Disruptions to Peanut Farming and Exports in War-Torn Sudan

Raw Peanut
Regulation & Compliances
Peanut Kernel
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Published Apr 20, 2023
Violent conflict has erupted between the Sudanese military and the Rapid Support Forces, disrupting agricultural production and exports in Sudan, the world's 5th largest producer and 3rd largest exporter of peanuts. Many of the clashes have occurred in peanut-growing areas, and disruptions to inputs such as fertilizer and other supplies are hindering production. With the port in Port Sudan closed, exports have come to a standstill, and the peanut industry, which accounts for 9% of Sudan's total export revenue, has been severely impacted.

Following a disagreement regarding the integration of the Rapid Support Forces (RSF) into the Sudanese military, a full-blown war erupted between the two factions. Initially, the RSF had supported the October 2021 coup executed by the Sudanese military, however, tensions between the groups escalated into violent conflict following disagreements.

These conflicts will disrupt agricultural production and exports in the world’s 5th largest producer and 3rd largest exporter of peanuts. The majority of clashes have taken place in the country’s largest cities many of them located within peanut-growing areas, or serving nearby farmers. The production of peanuts in 2023 is likely to experience a significant decline from the previous year's 2.5 million mt (in-shell), and the export volume may fall well short of initial projections for 2023 of 500,000 mt (kernels).

Disruption to Production

Fighting in the capital, Khartoum, and nearby Jebel Aulia is disrupting peanut production at the confluence of the Blue and White Nile (Al Jazirah province) where around a quarter of the country’s peanuts are grown. Irrigated peanuts are usually planted in April-May. Peanuts that have already been planted, could be neglected if the conflicts continue, as obtaining fertilizer and other inputs from nearby Khartoum is near impossible under the current conditions. Farmers that have not yet planted might put production on hold until conditions improve. Peanuts in the region are normally of late-maturing variety (120-140 days), produced under irrigation and comparatively modern techniques. One option would be to plant early maturing varieties (90-120 days) later in the season if there is a reasonable end to the conflicts. Irrigated peanuts are comparatively more reliant on fertilizer than Sudan's rainfed peanuts, but importing fertilizer is nearly impossible in current conditions. Other inputs could also be in short supply due to port and airbase closures.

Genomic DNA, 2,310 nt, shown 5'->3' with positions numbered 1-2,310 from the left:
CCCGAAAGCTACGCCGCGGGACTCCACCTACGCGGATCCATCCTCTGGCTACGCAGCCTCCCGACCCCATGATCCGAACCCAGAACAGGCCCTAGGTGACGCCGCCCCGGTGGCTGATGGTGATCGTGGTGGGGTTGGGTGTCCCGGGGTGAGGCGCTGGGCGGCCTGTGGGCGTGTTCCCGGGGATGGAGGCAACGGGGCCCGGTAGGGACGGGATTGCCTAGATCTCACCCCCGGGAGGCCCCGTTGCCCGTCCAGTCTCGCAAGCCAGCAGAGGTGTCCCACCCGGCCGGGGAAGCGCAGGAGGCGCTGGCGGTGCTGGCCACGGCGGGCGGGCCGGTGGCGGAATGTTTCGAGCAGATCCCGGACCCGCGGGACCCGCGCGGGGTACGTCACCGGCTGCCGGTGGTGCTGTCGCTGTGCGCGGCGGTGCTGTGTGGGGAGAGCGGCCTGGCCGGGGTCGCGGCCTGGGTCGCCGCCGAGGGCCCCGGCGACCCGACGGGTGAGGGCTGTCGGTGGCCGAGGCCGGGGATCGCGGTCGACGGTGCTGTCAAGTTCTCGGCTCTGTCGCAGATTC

Around 70% of peanut production takes place in the west/southwest of Sudan, in Darfur and Kordofan. Peanuts in the west, which are mostly rainfed, will be planted in just over a month, in June-July, to be harvested in September-October. As such, the growing season of peanuts coincides with the rainy season in southern Sudan. If planting is delayed, the yield will drop significantly as the final growing phase falls outside the rainy season. Rainfed peanuts are less reliant on fertilizer as they are grown on the fertile plains of southwestern Sudan, but targeted applications are still needed.

Source: USDA, WeatherAtlas

While some important growing areas like West Kordofan have not reported significant conflict between the military and RSF, the highway connecting to the capital and port has been shut down. If farmers cannot obtain other inputs such as seed, fuel, herbicides, and pesticides in time for planting, yields of late-planted peanuts will be poor. Alternatively, farmers may opt for dry-season crops like sesame. 

Disruptions to Exports

Fighting has spread to Port Sudan, which hosts the only port for bulk exports. 90% of the country’s foreign trade passes through this port, which has all ground to a halt. Several logistic companies have temporarily closed their offices in the Port of Sudan. Sudan exports an average of 500,000 mt of peanut kernels per year. Over the last three years, 93% of Sudan’s peanut exports have been destined for China. The main export season is between March and August after which China’s domestic crop is harvested and Sudanese exports drop drastically. China’s poor harvest in 2022 led to imports from Sudan coming in earlier, but these shipments will grind to a halt just when they were peaking. There are virtually no alternative routes to export peanuts by.

Source: General Administration of Customs People's Republic of China

Peanuts play an important role in Sudan’s economy, and in 2021, Sudan’s peanut exports raked in 9% of total export revenue and were the most important export after precious metals and minerals. The peanut industry has been caught in the crossfire, with no exports leaving the country at the moment, and farmers left with the impossible task of procuring inputs.

As of April 19th, leaders of both factions have rejected peace talks, and neither has gained a clear upper hand. The longer the conflict persists, the greater the losses incurred by the Sudanese peanut industry will be. Other major agricultural products such as sesame, cotton, and sorghum will experience similar damaging effects. 

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